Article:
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Daniel Eli Penn, MD

East Georgia Gastroenterology Center

Posted: April 27, 2015 3:43 p.m.
Updated: April 27, 2015 3:36 p.m.
 

 

      Dr. Eli Penn is a self-described Internist at heart. He counts among the rewards of being a Gastroenterologist the ability to “think doing medicine.” With influence from his dad, Dr. Chuck Penn, a general surgeon at Ft. Stewart, Dr. Penn entered medical school and became fascinated with the Internists ability to treat so many facets of the digestive system.

      “There’s such a mix of procedures, treatments and diagnostics,” he said.

      A graduate of Wake Forest University, he earned his medical degree from the Medical University of South Carolina in Charleston, where he met his wife, Board Certified Pediatrician Dr. Elizabeth Penn, also a Statesboro physician, practicing at Children’s Healthcare of Statesboro.

       After medical school, Dr. Penn completed his residency at MUSC and a fellowship in Gastroenterology at the University of Florida in Gainesville. Which means after becoming an M.D. he trained for another six years to become board certified in Internal Medicine and Gastroenterology/Hepatology. (Hepatology is the branch of internal medicine concerned with the function and diseases of the liver).

      During Dr. Penn’s training at UF, he worked with Dr. Robb Hawes, a leading physician in research and development in the area of Therapeutic Endoscopy. Dr. Hawes is credited with founding the Endoscopic Ultrasound Center (EUS) at Indiana University and extensive research in the area of pancreaticobiliary endoscopy. He also established a multi-modality treatment center for the non-operative management of gallstones. He has been a pioneer in developing a new paradigm in minimally invasive surgery called NOTES (natural orifice transluminal endoscopic surgery).

      Other than his father, Dr. Penn credits Dr. Hawes with having the greatest influence on his medical career.

      That influence is manifested in Dr. Penn’s whole approach to patients. “I like to talk to my patients and spend time with them to make them feel really comfortable,” he said. “Some gastroenterologists – if your scope has no answer – send you back to your primary physician. We keep going until we find the answer.”

      With a practice located in EGRMC’s Physician’s Building, Dr. Penn especially enjoys the immediate access this provides for his patients to procedures in the Endoscopy suite. The close proximity saves days of waiting for patients on diagnostics and treatment. “At UF, if you were diagnosed with esophageal cancer, it was usually two weeks to go through the process. Here it’s three days,” he said. “From the biopsy and detection to staging and forming a treatment plan, we can do it all very rapidly here.”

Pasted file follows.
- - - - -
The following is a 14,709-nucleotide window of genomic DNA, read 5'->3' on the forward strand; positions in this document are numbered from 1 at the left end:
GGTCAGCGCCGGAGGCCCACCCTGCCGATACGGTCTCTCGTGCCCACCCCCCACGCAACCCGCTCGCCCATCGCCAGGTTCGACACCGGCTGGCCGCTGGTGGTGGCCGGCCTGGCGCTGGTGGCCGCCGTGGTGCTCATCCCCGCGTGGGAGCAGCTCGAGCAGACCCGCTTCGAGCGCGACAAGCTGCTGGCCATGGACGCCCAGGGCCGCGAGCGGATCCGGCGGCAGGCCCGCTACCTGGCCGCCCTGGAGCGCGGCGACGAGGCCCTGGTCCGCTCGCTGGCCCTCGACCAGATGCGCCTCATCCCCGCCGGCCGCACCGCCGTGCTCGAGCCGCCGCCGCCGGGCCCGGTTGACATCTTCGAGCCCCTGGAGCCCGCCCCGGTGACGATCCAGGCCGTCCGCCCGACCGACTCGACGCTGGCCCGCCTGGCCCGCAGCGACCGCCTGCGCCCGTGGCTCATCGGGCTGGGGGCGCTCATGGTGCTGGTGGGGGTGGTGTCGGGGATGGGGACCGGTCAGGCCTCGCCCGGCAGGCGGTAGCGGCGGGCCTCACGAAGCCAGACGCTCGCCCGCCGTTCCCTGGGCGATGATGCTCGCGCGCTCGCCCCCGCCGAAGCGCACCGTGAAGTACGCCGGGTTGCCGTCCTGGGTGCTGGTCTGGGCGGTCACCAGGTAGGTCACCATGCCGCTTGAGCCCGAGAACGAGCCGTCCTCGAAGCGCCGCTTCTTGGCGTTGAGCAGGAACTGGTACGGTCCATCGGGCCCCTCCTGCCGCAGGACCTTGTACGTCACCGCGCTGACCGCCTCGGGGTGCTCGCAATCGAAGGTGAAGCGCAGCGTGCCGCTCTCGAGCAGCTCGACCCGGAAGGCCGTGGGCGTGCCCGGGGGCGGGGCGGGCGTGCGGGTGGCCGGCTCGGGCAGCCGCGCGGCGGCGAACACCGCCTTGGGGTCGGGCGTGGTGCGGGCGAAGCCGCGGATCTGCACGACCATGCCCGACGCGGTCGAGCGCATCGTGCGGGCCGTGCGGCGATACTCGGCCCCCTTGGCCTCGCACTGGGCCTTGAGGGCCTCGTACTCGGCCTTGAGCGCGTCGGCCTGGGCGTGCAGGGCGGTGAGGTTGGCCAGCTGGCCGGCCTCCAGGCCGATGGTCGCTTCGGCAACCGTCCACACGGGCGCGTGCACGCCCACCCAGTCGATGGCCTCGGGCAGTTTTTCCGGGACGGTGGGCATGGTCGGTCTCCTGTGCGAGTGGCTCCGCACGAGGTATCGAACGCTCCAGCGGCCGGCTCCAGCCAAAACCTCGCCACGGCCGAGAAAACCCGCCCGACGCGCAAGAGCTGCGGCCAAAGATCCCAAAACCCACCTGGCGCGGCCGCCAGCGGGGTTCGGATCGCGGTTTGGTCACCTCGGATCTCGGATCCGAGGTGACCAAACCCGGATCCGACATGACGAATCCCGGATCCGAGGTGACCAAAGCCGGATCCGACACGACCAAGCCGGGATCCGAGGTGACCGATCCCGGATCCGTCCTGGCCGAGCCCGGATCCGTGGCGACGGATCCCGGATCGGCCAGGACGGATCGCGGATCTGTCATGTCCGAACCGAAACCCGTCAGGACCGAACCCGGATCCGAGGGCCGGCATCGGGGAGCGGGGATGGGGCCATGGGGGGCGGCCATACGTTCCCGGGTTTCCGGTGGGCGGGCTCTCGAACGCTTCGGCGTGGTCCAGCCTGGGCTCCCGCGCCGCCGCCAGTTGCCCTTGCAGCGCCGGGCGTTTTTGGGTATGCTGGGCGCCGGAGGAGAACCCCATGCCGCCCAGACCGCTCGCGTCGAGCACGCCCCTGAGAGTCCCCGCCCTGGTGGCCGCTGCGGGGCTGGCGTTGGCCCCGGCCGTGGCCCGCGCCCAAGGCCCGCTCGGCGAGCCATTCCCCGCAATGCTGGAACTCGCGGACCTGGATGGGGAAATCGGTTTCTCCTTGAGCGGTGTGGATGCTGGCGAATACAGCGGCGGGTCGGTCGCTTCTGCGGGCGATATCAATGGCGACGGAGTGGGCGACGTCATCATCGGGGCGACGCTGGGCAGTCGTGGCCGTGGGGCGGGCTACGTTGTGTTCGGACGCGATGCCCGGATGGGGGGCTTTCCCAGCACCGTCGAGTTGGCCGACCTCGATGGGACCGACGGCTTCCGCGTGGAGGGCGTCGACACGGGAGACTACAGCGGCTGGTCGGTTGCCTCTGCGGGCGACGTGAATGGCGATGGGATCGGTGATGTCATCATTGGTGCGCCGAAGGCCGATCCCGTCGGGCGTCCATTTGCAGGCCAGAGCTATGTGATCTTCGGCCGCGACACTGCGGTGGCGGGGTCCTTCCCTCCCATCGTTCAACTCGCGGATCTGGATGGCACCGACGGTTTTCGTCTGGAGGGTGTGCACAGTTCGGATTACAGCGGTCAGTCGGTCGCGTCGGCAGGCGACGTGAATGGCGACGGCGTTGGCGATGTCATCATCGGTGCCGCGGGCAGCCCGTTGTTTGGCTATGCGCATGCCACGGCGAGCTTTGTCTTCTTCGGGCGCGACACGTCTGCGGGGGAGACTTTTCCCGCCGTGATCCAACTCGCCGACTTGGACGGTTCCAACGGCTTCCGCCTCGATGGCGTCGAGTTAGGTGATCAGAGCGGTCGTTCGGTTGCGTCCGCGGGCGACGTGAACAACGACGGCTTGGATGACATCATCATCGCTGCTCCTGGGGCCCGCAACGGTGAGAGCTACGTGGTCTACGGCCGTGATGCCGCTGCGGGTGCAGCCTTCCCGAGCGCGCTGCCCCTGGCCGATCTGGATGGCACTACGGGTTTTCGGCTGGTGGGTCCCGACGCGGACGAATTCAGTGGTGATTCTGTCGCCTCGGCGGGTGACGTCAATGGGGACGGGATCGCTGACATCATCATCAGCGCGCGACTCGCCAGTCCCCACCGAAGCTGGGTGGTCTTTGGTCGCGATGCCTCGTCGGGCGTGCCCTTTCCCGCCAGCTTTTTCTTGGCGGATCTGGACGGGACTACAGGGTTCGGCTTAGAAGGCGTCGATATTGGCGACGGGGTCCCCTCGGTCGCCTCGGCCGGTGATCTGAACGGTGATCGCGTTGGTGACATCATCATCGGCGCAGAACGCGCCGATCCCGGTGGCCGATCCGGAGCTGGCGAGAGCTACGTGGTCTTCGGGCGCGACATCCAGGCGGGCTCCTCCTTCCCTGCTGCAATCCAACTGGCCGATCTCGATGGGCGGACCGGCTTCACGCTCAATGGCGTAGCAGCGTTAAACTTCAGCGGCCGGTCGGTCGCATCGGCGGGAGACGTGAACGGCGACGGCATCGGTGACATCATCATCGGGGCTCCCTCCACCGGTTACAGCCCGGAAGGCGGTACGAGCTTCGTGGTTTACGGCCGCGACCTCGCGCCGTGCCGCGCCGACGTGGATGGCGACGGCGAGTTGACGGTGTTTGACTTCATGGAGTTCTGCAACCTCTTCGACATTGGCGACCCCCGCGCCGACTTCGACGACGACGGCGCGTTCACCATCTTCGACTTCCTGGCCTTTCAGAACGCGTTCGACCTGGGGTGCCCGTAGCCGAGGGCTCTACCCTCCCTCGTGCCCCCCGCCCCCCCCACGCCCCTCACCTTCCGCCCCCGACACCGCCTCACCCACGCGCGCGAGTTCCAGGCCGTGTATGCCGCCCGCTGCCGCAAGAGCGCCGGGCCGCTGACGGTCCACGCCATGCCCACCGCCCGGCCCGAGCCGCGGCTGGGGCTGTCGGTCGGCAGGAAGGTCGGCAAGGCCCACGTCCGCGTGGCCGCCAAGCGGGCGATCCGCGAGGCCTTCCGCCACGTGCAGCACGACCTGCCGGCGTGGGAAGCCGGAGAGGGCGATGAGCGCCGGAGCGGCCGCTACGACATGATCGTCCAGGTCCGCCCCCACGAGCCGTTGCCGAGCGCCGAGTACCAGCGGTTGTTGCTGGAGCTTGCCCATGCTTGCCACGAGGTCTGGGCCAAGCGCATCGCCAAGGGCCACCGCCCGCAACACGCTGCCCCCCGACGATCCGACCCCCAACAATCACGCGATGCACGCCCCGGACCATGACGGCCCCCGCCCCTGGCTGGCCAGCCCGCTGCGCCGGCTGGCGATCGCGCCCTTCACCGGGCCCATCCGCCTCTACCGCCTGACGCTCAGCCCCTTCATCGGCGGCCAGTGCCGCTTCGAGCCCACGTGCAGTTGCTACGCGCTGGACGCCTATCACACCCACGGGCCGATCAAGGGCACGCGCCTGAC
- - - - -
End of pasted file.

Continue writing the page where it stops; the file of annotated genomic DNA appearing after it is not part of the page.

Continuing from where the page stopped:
Dr. Penn also serves on the Tumor Board at East Georgia providing his expertise in the treatment of cancer of the esophagus, colon, and any other area of the gastro system that is affected.

      “Short of pancreatic surgery, everything here we can do as well or better than larger hospitals,” he said.

       Dr. Penn is dedicated to bringing the best available treatment and diagnostic tools to the area and is excited about developments in the diagnosis and treatment of gastro diseases. Among his special skills he cites endoscopic ultrasound (EUS), interventional endoscopy, pancreatic diseases, inflammatory bowel disease (Crohns Disease and Ulcerative Colitis), colon cancer prevention and Barrett’s Esophagus.    

      “The EUS, (endoscopic ultrasound), sees minute things in incredible detail,” he stated. In EUS a small ultrasound transducer is installed on the tip of the endoscope. By inserting the endoscope into the upper or the lower digestive tract the doctor can obtain high quality ultrasound images of the organs inside the body.

      This level of specialty enforces the need for patients to seek out the high quality care that is available in the area, instead of having procedures done by doctors not board certified in gastroenterology. “Statistics show that practitioners who perform a colonoscopy without the proper training only catch 25% of the abnormal detections in males, and 20% in females,” said Dr. Penn.

      “Would you rather go to a doctor who does 50 colonoscopies a year, or one who does 1,000?” he asked. “The better outcomes come from the better trained specialists.”

      “There was a period 10 years ago when we didn’t have the availability of trained specialists in the area,” he stated.       Fortunately, today we have an expert level of care in Statesboro and the region from three dedicated, well-trained, and well-qualified gastroenterologists.


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